Energy & Fuels, Vol.29, No.8, 5290-5302, 2015
Supercritical Water Treatment of Crude Oil and Hexylbenzene: An Experimental and Mechanistic Study on Alkylbenzene Decomposition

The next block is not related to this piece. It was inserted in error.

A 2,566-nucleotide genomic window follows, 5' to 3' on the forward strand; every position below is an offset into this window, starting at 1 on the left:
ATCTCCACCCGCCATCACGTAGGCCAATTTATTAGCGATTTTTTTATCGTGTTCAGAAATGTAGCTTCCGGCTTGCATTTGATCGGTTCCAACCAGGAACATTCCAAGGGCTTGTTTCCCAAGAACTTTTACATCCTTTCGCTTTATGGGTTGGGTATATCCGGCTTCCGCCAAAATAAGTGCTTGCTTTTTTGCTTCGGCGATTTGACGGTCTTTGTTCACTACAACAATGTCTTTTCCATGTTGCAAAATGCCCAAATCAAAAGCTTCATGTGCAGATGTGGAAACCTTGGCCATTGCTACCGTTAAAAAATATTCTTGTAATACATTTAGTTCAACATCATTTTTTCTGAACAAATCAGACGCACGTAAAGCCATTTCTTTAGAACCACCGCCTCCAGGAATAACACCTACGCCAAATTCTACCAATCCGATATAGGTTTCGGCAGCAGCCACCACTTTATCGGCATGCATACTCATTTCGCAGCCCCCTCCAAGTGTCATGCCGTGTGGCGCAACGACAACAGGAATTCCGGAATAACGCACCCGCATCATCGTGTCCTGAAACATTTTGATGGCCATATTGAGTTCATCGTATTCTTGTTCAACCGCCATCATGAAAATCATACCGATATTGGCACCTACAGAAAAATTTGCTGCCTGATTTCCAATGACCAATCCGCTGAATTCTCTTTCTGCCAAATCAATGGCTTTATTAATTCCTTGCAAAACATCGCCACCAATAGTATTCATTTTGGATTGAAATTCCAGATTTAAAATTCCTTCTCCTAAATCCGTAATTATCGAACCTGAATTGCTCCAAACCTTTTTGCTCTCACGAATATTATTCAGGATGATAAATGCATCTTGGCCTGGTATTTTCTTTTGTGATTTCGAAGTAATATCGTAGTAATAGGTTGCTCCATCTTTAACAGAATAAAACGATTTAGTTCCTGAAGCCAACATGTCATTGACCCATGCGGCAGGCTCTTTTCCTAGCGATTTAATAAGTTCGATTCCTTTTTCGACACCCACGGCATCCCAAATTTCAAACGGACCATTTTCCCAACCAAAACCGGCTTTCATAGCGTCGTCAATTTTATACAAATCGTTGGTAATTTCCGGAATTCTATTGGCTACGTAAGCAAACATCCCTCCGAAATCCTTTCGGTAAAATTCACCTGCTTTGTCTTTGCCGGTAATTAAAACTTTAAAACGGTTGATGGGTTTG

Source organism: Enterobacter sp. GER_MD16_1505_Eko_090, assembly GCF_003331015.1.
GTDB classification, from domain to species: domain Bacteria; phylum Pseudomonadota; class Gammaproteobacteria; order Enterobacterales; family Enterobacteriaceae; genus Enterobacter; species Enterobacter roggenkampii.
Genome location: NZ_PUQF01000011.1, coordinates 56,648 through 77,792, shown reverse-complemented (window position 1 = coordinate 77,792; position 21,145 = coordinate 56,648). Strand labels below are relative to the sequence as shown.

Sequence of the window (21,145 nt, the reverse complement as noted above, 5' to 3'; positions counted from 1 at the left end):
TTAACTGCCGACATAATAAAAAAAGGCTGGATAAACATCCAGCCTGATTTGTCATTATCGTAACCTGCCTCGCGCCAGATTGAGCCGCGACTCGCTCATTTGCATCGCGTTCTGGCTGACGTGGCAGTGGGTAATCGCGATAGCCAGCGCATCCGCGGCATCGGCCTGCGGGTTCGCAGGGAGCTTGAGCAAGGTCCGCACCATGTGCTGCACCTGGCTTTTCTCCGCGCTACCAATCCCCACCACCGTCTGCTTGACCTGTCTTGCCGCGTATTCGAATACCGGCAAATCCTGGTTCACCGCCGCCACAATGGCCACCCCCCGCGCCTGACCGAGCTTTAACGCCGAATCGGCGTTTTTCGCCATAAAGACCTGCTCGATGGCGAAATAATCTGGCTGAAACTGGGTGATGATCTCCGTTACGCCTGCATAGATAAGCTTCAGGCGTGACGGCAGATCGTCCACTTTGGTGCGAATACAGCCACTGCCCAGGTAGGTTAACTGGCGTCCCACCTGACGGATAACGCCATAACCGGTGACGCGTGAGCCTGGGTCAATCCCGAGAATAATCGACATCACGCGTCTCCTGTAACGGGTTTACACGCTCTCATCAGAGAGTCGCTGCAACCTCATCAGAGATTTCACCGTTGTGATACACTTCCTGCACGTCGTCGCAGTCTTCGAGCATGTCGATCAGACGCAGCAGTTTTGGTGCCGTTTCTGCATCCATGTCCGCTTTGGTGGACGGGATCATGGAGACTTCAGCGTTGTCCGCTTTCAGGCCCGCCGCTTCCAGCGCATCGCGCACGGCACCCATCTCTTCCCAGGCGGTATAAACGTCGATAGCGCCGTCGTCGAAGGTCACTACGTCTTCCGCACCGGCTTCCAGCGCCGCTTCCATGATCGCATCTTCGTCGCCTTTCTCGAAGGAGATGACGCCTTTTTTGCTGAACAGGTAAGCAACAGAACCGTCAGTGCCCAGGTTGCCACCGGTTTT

High concentrations of fuel-range hydrocarbons may be recovered from heavier alkyl-aromatic compounds in crude oil after supercritical water (SCW) treatment. Arabian Heavy (AN) crude oil was treated in SCW and analyzed using two-dimensional gas chromatography (GC x GC-FID). Cracking mechanisms were investigated using the model compound hexylbenzene under similar SCW treatment conditions. The results of the model compound experiments were compared to predictions of a kinetic model built by the Reaction Mechanism Generator (RMG). AN crude cracked significantly during SCW treatment. The GC-observable mass fraction increased by 90%. We conducted studies on the distilled samples of crude oil and found that significant changes in the composition of the SCW-treated heavy fraction occurred. Significant formation of aliphatic hydrocarbons and small-chain BTX-type compounds were found in the SCW-processed samples. Hexylbenzene conversions differed between the crude oil studies and the model compound studies. The mechanistic model for the cracking of hydrocarbons during SCW treatment of the model compound hexylbenzene predicted the observed major liquid products toluene, styrene, and ethylbenzene. The selectivity of ethylbenzene and styrene changed over time. The apparent conversion of styrene into ethylbenzene was possibly via a reverse disproportionation reaction. Ultimately, a mechanism was built that serves as a basis for understanding the kinetics of hydrocarbon cracking in SCW.